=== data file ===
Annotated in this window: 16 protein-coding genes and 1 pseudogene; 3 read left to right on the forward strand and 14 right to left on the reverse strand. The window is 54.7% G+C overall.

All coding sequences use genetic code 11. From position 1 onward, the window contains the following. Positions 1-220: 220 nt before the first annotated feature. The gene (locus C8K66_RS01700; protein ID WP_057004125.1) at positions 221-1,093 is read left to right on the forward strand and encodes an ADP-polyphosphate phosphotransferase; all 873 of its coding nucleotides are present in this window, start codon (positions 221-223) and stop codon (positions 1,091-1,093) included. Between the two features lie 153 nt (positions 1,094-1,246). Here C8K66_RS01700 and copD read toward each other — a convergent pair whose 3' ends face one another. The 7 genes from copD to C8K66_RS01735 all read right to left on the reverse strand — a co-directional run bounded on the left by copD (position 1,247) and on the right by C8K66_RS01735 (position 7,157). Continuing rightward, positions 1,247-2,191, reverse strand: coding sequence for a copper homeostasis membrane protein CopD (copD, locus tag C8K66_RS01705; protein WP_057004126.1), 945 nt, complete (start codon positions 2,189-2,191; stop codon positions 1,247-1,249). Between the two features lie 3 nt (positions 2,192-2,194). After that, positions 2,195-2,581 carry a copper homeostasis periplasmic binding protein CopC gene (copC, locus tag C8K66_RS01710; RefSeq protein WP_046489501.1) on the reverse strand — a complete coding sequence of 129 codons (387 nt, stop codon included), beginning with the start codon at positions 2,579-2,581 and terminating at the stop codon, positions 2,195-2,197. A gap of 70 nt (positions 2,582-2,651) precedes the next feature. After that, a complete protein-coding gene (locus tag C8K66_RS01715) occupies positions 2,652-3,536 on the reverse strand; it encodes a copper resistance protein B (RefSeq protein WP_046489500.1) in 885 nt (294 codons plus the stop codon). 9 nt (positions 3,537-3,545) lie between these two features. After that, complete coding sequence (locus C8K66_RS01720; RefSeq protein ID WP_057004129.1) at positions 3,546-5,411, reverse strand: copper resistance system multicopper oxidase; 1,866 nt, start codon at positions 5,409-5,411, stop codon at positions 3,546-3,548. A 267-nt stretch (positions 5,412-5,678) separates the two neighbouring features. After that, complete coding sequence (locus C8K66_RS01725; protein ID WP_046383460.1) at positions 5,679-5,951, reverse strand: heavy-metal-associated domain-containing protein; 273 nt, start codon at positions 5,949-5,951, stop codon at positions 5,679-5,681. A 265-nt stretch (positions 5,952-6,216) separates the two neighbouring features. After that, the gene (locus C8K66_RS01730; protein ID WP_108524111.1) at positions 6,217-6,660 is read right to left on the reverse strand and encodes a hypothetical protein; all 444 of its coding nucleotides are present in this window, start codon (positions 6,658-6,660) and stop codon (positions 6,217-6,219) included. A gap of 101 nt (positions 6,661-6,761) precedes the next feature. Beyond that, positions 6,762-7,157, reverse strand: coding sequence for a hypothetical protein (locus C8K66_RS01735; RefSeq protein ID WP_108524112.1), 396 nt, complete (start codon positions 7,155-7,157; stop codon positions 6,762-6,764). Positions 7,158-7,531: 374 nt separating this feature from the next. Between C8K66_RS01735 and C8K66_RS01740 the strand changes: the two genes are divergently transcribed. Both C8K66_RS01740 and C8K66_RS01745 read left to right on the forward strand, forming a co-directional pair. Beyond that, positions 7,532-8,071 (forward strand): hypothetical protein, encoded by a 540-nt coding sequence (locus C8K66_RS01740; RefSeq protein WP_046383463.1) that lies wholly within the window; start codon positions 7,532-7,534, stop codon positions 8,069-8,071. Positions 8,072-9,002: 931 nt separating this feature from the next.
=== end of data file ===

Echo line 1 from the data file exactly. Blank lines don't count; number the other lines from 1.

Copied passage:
Annotated in this window: 16 protein-coding genes and 1 pseudogene; 3 read left to right on the forward strand and 14 right to left on the reverse strand. The window is 54.7% G+C overall.